Every 10% increase in exposure to natural space and private gardens was linked to a 7% drop in early death among people younger than 65, according to a newly published study — which suggests that upping green space could narrow the lifespan gap between the rich and the poor.
The study, published Oct. 17 in the Journal of Epidemiology and Community Health, builds on existing evidence that greater access and exposure to natural space has a direct, positive impact on health. For the new research, the team aimed to study whether nature protects against an earlier-than-expected death.
The team from the University of Glasgow in the United Kingdom used data from the 2016 Scottish Burden of Disease to see the gap between the expected and actual lifespan for adults under 65 at the time of their death.
The data were then divided up by "datazone," or geographical units of approximately 500 to 1,000 residents in an area with physical boundaries, natural communities, and households with similar social characteristics.
The study also tracked areas of natural space or private gardens in square meters. "Natural space" included woodland areas, scattered trees, scrub, marsh, open water, and general natural areas, such as grass on sports fields and roadsides. It also included farmland, agriculture, hard ground, like rocks, boulders, and cliffs, and soft ground, such as sand, soil, and foreshore.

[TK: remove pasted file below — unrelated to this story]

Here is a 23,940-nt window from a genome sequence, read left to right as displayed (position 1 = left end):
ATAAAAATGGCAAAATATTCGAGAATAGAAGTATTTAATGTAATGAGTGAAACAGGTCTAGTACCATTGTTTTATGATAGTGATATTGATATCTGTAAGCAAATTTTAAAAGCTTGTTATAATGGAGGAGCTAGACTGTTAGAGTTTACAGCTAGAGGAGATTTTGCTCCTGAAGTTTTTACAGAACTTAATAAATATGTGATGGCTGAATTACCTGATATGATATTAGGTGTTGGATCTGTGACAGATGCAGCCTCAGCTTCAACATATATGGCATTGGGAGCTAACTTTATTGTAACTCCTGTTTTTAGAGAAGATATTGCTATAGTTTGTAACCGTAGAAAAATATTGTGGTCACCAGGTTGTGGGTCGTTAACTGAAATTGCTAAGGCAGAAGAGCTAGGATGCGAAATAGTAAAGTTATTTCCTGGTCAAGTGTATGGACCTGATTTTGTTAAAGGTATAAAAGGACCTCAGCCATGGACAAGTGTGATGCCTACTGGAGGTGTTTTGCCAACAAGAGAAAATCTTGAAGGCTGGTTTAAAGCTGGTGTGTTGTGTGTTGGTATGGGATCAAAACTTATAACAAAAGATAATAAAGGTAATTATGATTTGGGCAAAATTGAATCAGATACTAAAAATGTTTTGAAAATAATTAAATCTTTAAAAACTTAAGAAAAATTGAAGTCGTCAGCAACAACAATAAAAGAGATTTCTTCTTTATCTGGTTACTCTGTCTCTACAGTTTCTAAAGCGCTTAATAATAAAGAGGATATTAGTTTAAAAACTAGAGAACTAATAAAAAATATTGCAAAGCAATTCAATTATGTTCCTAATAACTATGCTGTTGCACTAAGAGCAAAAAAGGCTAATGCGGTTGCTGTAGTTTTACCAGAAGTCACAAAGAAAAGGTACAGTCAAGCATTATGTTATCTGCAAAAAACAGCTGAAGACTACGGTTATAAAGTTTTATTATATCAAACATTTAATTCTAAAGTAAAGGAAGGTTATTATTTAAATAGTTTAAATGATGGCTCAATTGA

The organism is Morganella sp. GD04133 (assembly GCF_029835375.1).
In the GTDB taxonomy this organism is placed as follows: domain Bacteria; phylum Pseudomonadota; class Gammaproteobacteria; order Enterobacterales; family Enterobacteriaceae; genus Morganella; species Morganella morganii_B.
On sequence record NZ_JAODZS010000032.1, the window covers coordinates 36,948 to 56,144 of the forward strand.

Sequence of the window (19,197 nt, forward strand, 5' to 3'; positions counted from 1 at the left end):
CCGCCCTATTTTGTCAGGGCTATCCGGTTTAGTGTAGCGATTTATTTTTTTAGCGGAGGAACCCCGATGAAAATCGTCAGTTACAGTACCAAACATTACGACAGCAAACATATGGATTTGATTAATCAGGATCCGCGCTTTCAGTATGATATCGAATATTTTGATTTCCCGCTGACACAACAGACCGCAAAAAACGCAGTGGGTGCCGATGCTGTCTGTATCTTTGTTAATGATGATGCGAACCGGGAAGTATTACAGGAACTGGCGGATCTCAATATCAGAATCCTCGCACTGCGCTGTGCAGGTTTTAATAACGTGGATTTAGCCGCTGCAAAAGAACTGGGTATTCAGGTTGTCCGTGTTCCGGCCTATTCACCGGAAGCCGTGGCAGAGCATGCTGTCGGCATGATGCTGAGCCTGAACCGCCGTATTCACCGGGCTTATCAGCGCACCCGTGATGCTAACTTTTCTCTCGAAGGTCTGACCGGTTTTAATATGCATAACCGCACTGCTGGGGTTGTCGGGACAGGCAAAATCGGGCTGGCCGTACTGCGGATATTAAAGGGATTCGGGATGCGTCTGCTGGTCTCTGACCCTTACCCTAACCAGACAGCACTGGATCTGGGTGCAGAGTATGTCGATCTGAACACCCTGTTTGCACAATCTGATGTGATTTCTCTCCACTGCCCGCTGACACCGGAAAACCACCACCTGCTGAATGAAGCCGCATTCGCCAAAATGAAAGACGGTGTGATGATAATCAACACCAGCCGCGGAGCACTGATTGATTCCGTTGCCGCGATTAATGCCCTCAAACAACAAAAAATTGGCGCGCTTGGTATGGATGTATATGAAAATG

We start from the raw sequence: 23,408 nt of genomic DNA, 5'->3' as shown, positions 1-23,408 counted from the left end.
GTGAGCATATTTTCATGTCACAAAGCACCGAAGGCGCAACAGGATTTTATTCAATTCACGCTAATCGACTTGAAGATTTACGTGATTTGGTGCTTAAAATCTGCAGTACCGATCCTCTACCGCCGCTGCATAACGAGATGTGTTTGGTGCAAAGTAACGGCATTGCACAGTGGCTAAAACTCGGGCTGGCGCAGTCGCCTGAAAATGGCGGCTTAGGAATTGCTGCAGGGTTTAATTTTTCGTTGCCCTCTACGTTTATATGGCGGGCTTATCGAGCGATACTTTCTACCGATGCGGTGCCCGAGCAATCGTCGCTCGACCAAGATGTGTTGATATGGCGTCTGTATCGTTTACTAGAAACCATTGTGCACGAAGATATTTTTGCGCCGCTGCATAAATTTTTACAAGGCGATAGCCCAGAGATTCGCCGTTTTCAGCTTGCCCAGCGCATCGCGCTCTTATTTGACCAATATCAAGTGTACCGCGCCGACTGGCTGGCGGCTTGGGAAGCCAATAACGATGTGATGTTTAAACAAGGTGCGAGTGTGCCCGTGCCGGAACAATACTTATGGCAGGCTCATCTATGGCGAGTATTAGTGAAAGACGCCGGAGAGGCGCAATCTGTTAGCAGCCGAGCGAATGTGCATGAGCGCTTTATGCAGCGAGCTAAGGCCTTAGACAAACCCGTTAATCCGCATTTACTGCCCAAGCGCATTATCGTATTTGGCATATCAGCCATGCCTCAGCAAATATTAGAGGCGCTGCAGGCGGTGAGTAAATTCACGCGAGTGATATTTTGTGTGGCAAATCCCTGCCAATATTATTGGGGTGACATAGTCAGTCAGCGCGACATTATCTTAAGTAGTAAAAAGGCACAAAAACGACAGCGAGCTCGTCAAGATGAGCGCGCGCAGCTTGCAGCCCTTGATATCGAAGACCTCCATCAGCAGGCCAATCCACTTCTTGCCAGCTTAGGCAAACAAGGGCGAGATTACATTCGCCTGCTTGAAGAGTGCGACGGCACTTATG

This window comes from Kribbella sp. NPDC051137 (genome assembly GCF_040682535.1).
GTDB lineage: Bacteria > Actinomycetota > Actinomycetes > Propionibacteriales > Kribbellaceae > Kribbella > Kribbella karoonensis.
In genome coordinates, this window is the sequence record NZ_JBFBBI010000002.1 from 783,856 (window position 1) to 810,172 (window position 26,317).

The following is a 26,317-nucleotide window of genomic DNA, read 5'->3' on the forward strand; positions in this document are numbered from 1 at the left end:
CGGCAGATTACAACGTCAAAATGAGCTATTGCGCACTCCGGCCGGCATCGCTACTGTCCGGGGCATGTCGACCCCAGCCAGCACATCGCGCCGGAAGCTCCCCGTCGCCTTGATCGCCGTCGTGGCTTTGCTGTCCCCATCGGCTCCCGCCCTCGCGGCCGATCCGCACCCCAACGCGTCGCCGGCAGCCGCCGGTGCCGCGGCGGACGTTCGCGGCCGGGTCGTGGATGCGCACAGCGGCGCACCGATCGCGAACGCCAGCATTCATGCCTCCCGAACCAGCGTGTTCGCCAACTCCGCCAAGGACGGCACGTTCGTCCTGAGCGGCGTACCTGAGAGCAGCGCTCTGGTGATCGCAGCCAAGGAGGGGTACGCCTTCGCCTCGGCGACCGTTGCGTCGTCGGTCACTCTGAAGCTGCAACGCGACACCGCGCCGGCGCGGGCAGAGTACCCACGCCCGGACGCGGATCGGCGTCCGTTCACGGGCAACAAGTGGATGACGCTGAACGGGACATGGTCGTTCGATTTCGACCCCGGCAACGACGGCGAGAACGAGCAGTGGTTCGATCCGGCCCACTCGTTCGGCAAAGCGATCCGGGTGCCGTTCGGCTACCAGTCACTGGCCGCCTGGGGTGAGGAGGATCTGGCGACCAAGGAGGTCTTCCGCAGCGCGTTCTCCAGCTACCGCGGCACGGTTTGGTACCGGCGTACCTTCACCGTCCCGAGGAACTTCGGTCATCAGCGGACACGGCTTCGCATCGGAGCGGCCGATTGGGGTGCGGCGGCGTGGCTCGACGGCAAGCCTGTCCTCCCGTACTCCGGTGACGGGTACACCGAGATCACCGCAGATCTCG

FILE - An urban community garden is pictured in a file image dated May 8, 2014. (Photo by: Education Images/Universal Images Group via Getty Images)
More natural space could narrow lifespan gap between poorest, richest areas
The poorest areas had the lowest average percentage of natural space and gardens, the study authors said — and people living in these areas also had the highest levels of ill health.
The study found that every 10% increase in natural space cover was linked to a 7% decrease in premature death. More natural space within local areas was also linked to a reduction in the lifespan gap between the most and least income-deprived areas.
Even moderate levels of natural space seemed to make a difference, the study authors said.
"In practice, not everyone can live in an area with a high percentage of green or natural space; however, this does not mean that even small amounts of such areas are not beneficial," the researchers wrote.
The study was observational and can’t establish cause and effect. In addition, the research didn’t include information on individual lifestyle behavior and personal economic circumstances, or how much people used their local natural space — all of which could have influenced the findings.
Furthermore, the researchers weren’t able to differentiate between the level of exposure to natural space in urban versus rural areas, or important factors like air pollution and access to healthcare.
However, the authors said the study findings reinforce the evidence "that local natural space, and in particular private gardens, has a positive impact on health, and the potential for reducing health inequalities."
FILE - Photo of a garden in Huntington, New York, on Sept. 16, 2021. (Photo by J. Conrad Williams Jr./Newsday RM via Getty Images)
They added that "natural spaces and private gardens should be an important feature in any building/development planning."
This story was reported from Cincinnati.